- The Washington Times - Saturday, December 24, 2005

Groups say 153 cops died on duty in 2005

Two law-enforcement groups said yesterday that 153 officers have died in the line of duty so far in 2005, with the majority killed in traffic accidents and shootings.

The number was about the same as the 154 reported killed in 2004, according to the National Law Enforcement Officers Memorial Fund and Concerns of Police Survivors. The groups compiled the deaths from reports through Thursday.

Traffic-related accidents claimed the lives of 62 officers in 2005. The ranks of officers killed in traffic accidents has risen 40 percent in the past 30 years, according to the groups.

Another 60 died in 2005 in shootings, including firearms training accidents. Physical-related incidents, including heart attacks and heat stroke, accounted for 20 more deaths.

Four arrested in explosives theft

ALBUQUERQUE, N.M. — Four men, including two brothers, were taken into custody yesterday by federal authorities in connection with the theft of 400 pounds of explosives from a storage depot southwest of Albuquerque.

The explosives were reported stolen Sunday from Cherry Engineering’s storage depot eight miles southwest of New Mexico’s largest city. Federal authorities have said it was enough to flatten a large building.

The men, whose names were not immediately released, all face federal charges, including possession of stolen explosives.

Stolen were 150 pounds of C-4, 250 pounds of sheet explosives, 20,000 feet of detonator cord and 2,500 blasting caps. Investigators have said there was no evidence to suggest a link to terrorism.

Feds gauge radiation at Muslim sites

A classified radiation monitoring program has targeted private U.S. property in an effort to prevent an al Qaeda attack, federal law-enforcement officials confirmed yesterday.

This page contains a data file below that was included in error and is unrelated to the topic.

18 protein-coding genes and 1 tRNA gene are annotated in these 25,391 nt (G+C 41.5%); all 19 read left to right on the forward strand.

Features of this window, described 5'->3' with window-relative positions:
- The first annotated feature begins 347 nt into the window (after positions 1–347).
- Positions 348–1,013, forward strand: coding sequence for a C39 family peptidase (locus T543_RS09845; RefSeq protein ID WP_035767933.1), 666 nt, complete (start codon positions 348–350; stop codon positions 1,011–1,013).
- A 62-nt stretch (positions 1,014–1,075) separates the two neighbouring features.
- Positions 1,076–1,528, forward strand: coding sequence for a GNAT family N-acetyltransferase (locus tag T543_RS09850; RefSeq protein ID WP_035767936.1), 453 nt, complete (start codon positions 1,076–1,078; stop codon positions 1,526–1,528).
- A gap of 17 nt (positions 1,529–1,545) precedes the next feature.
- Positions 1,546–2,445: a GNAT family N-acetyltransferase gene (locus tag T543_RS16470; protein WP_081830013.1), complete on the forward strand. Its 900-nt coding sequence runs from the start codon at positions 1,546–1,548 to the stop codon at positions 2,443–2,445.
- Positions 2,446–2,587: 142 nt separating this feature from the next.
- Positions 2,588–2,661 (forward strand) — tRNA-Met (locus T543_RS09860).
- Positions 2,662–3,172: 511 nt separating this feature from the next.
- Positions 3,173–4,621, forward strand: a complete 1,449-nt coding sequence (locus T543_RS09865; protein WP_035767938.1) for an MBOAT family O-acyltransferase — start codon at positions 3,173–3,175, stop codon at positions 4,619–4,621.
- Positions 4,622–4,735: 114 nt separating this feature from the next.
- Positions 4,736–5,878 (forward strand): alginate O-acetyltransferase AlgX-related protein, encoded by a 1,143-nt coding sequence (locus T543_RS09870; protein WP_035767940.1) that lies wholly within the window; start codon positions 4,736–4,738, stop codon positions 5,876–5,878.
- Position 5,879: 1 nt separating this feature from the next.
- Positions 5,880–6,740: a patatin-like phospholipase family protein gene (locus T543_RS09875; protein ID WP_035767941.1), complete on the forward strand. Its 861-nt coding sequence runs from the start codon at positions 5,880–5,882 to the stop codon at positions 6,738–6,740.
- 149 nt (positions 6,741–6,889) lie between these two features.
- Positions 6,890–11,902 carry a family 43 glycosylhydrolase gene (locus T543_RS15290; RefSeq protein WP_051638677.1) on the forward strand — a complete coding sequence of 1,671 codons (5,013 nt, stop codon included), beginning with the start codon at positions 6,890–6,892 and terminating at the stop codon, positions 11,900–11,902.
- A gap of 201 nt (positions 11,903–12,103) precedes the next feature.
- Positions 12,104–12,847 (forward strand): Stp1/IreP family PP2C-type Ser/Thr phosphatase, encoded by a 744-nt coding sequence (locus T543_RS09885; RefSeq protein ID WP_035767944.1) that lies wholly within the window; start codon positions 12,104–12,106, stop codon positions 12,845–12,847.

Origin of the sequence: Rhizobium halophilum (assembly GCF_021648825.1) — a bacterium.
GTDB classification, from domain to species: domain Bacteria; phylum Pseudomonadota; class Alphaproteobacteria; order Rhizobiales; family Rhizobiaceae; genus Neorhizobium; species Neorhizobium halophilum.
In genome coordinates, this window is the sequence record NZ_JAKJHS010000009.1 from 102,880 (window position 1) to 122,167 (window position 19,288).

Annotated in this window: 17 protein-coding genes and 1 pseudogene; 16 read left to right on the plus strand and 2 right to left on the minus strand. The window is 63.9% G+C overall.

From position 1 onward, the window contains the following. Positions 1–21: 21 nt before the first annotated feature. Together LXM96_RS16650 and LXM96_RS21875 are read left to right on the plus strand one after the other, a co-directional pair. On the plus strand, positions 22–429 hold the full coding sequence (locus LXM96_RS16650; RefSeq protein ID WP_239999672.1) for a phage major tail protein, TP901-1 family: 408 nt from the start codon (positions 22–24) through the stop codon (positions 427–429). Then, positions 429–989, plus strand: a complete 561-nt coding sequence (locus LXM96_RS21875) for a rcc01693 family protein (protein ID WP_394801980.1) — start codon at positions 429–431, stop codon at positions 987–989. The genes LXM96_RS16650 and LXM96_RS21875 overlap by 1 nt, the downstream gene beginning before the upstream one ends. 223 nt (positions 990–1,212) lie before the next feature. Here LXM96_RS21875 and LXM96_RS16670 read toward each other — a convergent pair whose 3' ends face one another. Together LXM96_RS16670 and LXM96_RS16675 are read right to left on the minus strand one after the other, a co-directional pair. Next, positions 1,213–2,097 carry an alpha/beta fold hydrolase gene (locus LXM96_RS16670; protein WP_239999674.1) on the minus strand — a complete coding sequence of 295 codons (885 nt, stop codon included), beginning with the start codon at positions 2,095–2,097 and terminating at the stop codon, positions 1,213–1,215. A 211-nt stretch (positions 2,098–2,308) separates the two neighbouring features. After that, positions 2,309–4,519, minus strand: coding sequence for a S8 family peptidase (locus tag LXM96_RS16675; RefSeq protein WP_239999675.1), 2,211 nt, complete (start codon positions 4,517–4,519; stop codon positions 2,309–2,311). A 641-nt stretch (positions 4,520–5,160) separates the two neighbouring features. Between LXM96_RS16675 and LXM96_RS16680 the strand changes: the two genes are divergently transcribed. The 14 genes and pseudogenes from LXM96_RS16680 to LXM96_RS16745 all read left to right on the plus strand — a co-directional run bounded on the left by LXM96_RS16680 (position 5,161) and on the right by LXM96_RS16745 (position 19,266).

While declining to provide details including the number of cities and sites monitored, the officials said the air monitoring took place since the September 11 attacks and from publicly accessible areas, which they said made warrants and court orders unnecessary.

U.S. News & World Report first reported the program yesterday.

The magazine said the monitoring was conducted at more than 100 Muslim sites, including mosques, homes and businesses, in the District and its Maryland and Virginia suburbs. Monitoring also took place in at least five other cities when threat levels had risen: Chicago, Detroit, Las Vegas, New York and Seattle, U.S. News reported.

Two federal law-enforcement officials, speaking on the condition of anonymity because the program is classified, told the Associated Press that the monitoring did not occur only at Muslim-related sites.

But Ibrahim Hooper, spokesman for the Council on American-Islamic Relations, nevertheless said the program “creates the appearance that Muslims are targeted simply for being Muslims. I don’t think this is the message the government wants to send at this time.”

White House releases tsunami-warning plan

The White House issued a national plan yesterday for increased earthquake and volcano monitoring systems, and deep ocean buoys and other high-tech means of alerting oceanside communities to the risk of a tsunami.

The program responds to a request from President Bush and Congress to protect U.S. shores from being hammered by a tsunami, which they made after an earthquake on Dec. 26, 2004, caused a massive tsunami in the Indian Ocean.

It killed or left missing more than 220,000 people in 11 Indian Ocean countries, and “demonstrated international vulnerability,” said John Marburger, Mr. Bush’s top science adviser.

From wire dispatches and staff reports



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